Developer hopes to lease former Navy hotel, bachelors quarters to BIW sailors

Developer George Schott has signed a purchase and sale agreement to acquire the former Navy hotel at Brunswick Landing. Schott hopes to lease the units, along with former bachelors apartments, to Bath Iron Works to provide housing for sailors.
Midcoast Regional Redevelopment Authority
Developer George Schott has signed a purchase and sale agreement to acquire the former Navy hotel at Brunswick Landing. Schott hopes to lease the units, along with former bachelors apartments, to Bath Iron Works to provide housing for sailors.
Posted April 25, 2013, at 9:28 a.m.
Last modified April 25, 2013, at 4:58 p.m.

BRUNSWICK, Maine — Developer George Schott has plans to lease the former Navy hotel at Brunswick Landing and nearly 200 former bachelors apartments to the Navy to house sailors assigned to ships at Bath Iron Works.

Schott has signed purchase and sale agreements to purchase the former 248-room hotel and former bachelors apartments at the former Navy base for $6 million, according to Steve Levesque, executive director of the Midcoast Regional Redevelopment Authority.

He recently closed on the first batch of 76 apartments, and expects to close by the end of June on the 114 remaining bachelors apartments, he said Tuesday. He hopes to close on the hotel before before the end of the year.

Schott, who in 2010 purchased some 700 units of former Navy housing in Brunswick and Topsham, is contracted to house armed services personnel in the area, but has no current contracts with the Navy to supply housing for the sailors in Bath.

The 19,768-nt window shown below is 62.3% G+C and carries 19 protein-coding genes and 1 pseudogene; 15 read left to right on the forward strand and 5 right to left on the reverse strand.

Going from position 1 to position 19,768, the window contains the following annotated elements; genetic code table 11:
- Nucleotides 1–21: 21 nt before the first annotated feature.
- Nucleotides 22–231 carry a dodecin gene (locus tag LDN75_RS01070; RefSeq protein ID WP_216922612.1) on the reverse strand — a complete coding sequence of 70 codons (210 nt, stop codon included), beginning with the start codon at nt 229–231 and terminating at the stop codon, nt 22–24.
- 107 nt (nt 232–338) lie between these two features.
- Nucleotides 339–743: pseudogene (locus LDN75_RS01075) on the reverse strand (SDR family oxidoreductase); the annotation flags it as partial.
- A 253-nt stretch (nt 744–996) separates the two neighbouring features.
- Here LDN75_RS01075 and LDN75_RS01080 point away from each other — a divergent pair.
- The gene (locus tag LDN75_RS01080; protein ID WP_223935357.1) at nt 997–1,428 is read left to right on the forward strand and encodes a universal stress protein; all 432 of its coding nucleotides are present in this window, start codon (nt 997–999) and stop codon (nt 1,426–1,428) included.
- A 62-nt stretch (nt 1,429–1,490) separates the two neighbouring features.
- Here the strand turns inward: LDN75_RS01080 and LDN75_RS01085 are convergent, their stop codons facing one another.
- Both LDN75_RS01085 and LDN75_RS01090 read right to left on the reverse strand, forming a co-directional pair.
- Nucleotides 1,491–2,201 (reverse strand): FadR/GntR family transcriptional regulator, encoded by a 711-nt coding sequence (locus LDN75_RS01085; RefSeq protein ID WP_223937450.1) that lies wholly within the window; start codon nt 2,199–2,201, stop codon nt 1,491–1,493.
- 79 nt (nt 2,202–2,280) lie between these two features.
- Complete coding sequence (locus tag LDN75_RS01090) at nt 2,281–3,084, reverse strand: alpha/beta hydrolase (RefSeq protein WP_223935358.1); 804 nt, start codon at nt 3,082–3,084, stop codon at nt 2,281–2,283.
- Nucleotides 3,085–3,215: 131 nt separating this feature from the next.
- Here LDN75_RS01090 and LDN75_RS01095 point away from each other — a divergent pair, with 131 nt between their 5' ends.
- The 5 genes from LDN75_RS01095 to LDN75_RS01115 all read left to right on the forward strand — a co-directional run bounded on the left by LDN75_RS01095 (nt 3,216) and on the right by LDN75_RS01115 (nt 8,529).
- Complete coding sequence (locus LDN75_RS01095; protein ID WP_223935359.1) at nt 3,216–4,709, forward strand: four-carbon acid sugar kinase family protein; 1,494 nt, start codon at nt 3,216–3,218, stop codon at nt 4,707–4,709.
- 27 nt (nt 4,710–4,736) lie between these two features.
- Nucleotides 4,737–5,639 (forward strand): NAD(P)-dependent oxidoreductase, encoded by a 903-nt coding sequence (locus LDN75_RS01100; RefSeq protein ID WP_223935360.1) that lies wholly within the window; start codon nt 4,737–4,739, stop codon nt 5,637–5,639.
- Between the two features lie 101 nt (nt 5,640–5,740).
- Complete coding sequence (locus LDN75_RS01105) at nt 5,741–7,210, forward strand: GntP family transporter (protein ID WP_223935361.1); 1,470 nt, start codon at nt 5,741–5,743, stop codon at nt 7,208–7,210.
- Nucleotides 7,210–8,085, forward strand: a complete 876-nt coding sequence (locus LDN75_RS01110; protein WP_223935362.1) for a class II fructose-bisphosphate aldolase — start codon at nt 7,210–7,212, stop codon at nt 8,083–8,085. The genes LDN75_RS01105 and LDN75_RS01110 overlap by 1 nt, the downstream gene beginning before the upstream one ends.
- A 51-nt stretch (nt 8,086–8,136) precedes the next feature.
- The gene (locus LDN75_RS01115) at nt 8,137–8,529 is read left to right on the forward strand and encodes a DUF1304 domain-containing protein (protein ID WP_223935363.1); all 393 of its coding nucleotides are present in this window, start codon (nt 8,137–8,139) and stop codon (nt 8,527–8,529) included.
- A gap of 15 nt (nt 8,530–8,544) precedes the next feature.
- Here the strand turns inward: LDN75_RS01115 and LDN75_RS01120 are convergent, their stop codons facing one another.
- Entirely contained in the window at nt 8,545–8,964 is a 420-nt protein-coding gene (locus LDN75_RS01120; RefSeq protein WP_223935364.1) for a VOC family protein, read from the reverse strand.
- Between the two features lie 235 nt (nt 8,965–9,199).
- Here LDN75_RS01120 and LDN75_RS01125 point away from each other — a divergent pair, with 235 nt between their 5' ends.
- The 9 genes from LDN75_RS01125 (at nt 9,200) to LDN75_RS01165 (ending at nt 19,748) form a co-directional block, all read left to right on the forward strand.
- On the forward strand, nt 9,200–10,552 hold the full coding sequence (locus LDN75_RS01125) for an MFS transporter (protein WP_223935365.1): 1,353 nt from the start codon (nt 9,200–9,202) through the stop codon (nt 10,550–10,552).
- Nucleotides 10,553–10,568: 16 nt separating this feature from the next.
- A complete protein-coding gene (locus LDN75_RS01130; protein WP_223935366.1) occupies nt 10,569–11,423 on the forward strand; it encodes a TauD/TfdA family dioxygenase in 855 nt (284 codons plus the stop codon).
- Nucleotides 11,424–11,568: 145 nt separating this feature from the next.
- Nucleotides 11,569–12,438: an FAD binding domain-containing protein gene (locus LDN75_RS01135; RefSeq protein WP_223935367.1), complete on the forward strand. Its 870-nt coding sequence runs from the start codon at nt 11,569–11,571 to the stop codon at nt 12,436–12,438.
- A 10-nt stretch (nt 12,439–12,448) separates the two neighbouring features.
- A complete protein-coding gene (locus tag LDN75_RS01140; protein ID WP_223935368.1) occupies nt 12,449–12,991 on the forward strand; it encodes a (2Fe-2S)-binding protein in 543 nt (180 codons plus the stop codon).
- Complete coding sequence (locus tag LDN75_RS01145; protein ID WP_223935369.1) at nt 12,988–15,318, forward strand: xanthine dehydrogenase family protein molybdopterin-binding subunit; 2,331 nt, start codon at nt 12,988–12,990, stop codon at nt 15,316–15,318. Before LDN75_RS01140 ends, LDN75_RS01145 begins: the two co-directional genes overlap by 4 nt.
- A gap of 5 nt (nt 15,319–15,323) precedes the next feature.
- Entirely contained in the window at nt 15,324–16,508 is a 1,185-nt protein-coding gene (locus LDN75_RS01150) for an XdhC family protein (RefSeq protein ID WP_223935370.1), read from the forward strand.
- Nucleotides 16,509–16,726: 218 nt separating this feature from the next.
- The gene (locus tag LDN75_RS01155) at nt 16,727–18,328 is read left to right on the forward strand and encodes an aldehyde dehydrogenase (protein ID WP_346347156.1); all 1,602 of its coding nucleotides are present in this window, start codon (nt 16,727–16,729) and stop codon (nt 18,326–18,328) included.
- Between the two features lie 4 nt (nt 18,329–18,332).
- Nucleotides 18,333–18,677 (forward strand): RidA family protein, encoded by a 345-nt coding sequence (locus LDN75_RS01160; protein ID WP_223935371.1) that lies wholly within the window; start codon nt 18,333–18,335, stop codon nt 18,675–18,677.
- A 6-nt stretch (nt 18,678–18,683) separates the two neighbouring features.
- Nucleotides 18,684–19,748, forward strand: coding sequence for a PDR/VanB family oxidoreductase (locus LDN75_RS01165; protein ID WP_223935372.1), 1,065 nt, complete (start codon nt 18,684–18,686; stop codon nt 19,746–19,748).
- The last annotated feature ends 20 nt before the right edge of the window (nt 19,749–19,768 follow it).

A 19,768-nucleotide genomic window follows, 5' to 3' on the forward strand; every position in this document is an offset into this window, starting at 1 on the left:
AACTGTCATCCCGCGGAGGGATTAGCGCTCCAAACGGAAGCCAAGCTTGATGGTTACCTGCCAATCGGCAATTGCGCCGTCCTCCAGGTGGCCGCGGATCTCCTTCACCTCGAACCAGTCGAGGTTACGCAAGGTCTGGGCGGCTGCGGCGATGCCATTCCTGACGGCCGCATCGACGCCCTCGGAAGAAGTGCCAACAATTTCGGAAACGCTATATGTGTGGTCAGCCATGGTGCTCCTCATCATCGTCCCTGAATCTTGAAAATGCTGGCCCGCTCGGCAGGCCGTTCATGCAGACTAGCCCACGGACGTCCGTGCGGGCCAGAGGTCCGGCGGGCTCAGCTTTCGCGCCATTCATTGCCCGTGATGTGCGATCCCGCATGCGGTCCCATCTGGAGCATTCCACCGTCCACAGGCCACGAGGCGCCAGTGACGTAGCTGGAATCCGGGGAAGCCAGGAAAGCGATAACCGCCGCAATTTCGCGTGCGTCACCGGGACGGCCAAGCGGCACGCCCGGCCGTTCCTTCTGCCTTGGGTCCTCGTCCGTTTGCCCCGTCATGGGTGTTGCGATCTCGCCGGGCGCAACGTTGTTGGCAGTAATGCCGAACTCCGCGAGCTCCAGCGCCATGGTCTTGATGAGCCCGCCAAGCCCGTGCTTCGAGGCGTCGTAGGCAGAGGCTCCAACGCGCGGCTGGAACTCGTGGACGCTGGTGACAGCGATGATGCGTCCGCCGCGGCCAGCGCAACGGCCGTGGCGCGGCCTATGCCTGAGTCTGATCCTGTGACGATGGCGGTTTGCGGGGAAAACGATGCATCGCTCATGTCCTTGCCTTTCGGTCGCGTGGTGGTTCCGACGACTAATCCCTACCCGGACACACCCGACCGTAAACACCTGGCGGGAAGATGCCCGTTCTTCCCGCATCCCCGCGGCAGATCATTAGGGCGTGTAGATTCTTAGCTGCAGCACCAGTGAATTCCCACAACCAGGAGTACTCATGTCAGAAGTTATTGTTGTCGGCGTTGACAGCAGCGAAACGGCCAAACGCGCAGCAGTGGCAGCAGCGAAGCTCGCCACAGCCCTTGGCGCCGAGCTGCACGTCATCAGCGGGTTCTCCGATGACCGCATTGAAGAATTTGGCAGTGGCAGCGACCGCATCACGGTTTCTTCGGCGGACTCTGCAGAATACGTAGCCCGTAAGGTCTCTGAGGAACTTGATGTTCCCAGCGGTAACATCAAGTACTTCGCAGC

The developer said he also would like to lease the hotel and apartments he’s now acquiring to the Navy.

“We have a contract with the armed services where we supply them housing for a reasonable price,” Schott said. But he added that mandatory federal budget cuts have caused the Navy to delay decisions about their housing needs for the next few years, so he will develop alternative plans just in case. Those plans may include renting the units to the public.

The first crew members for the DDG 1000 Zumwalt-class destroyer will begin arriving in the fall, according to Kristin Mason, public affairs officer for the Navy’s supervisor of shipbuilding at Bath Iron Works. The crew typically arrives in phases from the middle stages of construction until a ship is delivered to the Navy, she said.

The Navy did not respond to questions about its housing needs for crew members assigned to BIW ships or whether it is negotiating with Schott.

Levesque said Tuesday that the board initially hoped the hotel could be operated as a hotel, but a feasibility study showed that wasn’t possible.

“The fact that [Schott] is going to use [the housing] for what it was initially designed for — to support sailors — is fine with us,” he said.

The developer also is negotiating to purchase three other parcels at Brunswick Landing, but would not identify them nor discuss potential uses other than that they would be “for future development.”

Schott said he’s encouraged by the “aggressive” development planned by Jim Howard.

Howard, of Topsham, announced in March that he would invest $27 million in projects at the former Navy base. He announced that he would lease two buildings to a private school serving children with autism spectrum disorders and other developmental disabilities, and also plans to develop “some food services, a financial institution, an office building, and a mixed-use office building with warehouse loading dock space,” he said.

Howard’s plans for development, Schott said, are “real good for all of us.”

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